Wow, incredible. I didn’t expect that. Did you have any other experiences whilst in hospitals, you said you were in hospital for six months is that…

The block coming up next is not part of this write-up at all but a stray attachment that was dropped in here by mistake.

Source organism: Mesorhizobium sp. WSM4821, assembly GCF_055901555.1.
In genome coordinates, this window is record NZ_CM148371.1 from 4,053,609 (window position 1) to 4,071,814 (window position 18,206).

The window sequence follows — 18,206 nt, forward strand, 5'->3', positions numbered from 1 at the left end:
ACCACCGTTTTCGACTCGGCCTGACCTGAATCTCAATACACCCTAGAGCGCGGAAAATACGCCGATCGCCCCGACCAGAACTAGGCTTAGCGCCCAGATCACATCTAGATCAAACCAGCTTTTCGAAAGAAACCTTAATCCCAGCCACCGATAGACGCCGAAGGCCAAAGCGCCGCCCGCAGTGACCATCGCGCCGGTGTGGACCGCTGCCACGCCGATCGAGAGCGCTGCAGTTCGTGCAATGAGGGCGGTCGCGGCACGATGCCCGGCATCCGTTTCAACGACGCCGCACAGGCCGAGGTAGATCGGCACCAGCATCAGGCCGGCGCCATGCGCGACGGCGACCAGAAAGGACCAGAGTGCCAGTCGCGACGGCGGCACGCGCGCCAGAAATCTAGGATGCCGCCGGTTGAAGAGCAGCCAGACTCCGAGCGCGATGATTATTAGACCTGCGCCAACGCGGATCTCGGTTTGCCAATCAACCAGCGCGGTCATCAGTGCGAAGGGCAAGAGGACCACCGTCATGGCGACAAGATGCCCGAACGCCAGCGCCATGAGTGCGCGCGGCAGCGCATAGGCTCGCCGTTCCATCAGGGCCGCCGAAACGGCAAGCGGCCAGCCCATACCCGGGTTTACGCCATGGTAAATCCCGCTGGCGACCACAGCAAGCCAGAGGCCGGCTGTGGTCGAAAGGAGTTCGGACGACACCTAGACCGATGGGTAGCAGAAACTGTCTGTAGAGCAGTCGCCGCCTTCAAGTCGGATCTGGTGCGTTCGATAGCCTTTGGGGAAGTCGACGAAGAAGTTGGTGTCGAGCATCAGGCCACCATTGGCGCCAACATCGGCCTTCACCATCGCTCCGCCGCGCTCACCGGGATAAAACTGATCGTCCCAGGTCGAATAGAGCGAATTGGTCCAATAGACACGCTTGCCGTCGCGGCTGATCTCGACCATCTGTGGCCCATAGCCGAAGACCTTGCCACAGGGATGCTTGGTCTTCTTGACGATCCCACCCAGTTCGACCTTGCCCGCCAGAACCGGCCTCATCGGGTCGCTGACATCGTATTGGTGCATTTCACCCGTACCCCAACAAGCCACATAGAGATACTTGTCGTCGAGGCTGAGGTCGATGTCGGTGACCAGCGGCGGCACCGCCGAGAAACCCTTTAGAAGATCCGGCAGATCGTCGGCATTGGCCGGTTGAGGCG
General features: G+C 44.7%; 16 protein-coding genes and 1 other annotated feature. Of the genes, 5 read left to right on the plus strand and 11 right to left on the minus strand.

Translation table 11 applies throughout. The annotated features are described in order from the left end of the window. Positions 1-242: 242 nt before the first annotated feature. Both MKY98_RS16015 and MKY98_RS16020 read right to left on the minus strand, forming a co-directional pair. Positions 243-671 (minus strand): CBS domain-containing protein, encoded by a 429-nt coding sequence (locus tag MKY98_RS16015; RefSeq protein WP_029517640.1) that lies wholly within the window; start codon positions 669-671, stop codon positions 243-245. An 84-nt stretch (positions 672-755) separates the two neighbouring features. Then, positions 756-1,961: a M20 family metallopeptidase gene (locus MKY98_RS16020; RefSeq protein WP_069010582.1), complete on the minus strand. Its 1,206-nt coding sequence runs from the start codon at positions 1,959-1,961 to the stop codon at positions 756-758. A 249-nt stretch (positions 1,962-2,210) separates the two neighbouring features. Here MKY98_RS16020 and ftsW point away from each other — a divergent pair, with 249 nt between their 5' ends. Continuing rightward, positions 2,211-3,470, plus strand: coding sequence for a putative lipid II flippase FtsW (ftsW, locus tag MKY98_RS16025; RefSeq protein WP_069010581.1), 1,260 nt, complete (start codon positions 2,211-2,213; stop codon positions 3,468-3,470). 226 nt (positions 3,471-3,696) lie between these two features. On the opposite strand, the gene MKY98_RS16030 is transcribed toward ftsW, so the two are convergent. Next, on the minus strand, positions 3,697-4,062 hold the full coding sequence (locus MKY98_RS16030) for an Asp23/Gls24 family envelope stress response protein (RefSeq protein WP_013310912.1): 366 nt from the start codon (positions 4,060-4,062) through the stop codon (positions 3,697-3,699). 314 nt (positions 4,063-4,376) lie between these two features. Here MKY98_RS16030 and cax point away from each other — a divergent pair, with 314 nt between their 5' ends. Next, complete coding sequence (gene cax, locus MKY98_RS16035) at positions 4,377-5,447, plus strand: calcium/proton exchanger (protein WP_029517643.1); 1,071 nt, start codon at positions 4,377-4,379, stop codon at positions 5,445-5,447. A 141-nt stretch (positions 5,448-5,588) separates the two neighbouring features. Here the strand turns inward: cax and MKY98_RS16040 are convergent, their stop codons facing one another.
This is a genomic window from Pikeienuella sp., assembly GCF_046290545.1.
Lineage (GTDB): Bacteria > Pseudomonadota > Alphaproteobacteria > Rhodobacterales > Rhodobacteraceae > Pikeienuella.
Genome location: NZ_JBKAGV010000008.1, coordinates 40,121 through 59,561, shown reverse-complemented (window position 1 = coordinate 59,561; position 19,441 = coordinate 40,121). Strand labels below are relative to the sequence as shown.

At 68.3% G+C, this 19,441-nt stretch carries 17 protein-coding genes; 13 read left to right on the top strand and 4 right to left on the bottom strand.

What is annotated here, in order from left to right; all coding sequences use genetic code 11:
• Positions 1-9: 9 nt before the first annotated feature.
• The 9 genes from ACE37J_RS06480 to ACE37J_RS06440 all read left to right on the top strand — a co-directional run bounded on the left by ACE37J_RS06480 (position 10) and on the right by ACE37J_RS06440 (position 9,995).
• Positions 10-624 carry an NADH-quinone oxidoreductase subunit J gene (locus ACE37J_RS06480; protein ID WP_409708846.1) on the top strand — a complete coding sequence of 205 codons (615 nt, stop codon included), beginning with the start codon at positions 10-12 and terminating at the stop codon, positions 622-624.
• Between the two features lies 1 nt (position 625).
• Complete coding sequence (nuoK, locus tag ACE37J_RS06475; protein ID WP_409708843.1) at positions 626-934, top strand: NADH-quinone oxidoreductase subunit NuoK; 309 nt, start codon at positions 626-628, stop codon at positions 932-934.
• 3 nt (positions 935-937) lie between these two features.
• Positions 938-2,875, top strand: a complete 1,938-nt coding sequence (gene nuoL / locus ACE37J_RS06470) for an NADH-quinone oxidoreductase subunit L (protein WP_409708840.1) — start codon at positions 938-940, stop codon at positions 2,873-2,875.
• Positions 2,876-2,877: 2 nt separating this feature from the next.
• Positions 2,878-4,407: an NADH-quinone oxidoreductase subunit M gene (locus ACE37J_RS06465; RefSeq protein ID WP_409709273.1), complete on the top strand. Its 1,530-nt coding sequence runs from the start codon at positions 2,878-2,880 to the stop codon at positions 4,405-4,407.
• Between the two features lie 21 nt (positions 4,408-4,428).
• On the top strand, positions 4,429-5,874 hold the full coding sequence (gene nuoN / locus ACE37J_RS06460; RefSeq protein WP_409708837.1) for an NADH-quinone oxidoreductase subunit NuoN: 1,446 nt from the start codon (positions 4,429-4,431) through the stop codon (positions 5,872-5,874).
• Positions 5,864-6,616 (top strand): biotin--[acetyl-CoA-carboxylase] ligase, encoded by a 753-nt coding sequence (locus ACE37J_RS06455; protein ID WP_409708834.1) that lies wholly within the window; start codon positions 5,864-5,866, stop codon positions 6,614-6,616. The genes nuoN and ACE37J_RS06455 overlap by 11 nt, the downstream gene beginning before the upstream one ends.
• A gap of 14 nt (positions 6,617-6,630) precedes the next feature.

almost six months, I was I was in the hospital for about five months. And then I was released to home health care. And then I would go back in the hospital, I would throw up pulmonary ambalaj that the blood clots that lodged in your… in your lungs, and I had a horrible infection. So yeah, it was quite a about I had multiple experiences. I mean, I shared what happened at the scene of the accident. And it might be worth mentioning, the two most powerful experiences were at the scene of the accident before they life flighted me to the hospital and administered narcotics because I was on morphine for a while in ICU, just because of the extent of the injuries in the pain. And they weren’t sure I was going to make it quite honestly. But then, the other most profound experience was probably at the end of my hospital stay. Now I during those months in the hospital, it felt almost like I had one foot in this realm and one in the next Tamra, my wife seemed very close to me. I mean, I would feel her and there was times I felt as if I stepped outside of the body again, and she was right there too. I mean, crazy things maybe but even early on, she was communicating me with me what she wanted done at her services what she wanted son what she almost trivial things like I want that special ring given to my cousin or I want my party dresses, give those to my sister in laws and yet very profound thing. She wanted to be buried with Griffin the baby in her arms. And she communicated all this to me in the hospital. But at the end of my hospital stay. When I was off of the narcotics, I was out of ICU, I was out of surgical recovery. I was actually in the rehabilitation wing. I had I had another near death experience. I don’t know what to call it a vision, a transformation, what what had happened is I was finally able to sleep on my side. And I had laid on my back so long in the hospital, I’d rub the back of my head bald, all the hair had been rubbed off the back of my head from laying on my back. But they had finally stabilized all those abdominal injuries. And so I was finally able to play on my side. And I recall drifting off into a very deep, comfortable peaceful sleep. Because I you know, I’m I mean, I had been unconscious and I had slept in the hospital but I was aware of Wow, I’m peacefully sleeping. And then I felt that light again, that same light that came at the scene of the accident that came to seem to surround me and and it seemed to lift me above the hospital bed again. But this time the light kind of went away it kind of just burst like like fog off a lake or something. It just seemed to kind of go away. And I was in the most incredible place. I mean it was it was so beautiful. And I’ve heard people say heaven or the other side, you know or the spirit world. The only word I can come up with that comes close is that I was home. I was home. It felt so familiar. So loving, so open on that I begin to run a big Kenda run I you know with my legs crushed and one amputated I wasn’t going to run into This life and but there I was running and it felt like a very physical experience and I was elated and then I, I kind of had the knowing that I wasn’t there to stay. At that same time there was this corridor off to my left. And I knew intuitively I’m to go down that corridor. So I began to make my way down the corridor, and at the end of the corridor was a crib. Now, Griffin, my toddler boy was sleeping in a crib at the time of the accident. I mean, he was of that age. And so I raised to this crib and I, I looked in and there, there he was. And he was he was, he was beautiful. He was he was not hurt. He was not injured. He was absolutely perfect. And I had been haunted by this since the scene of the accident, wondering, you know about him being ejected from the car anyway, I I swept him up and I and I held him in my arms. Guy. I don’t know if you have children. Have you ever picked up a sleeping child?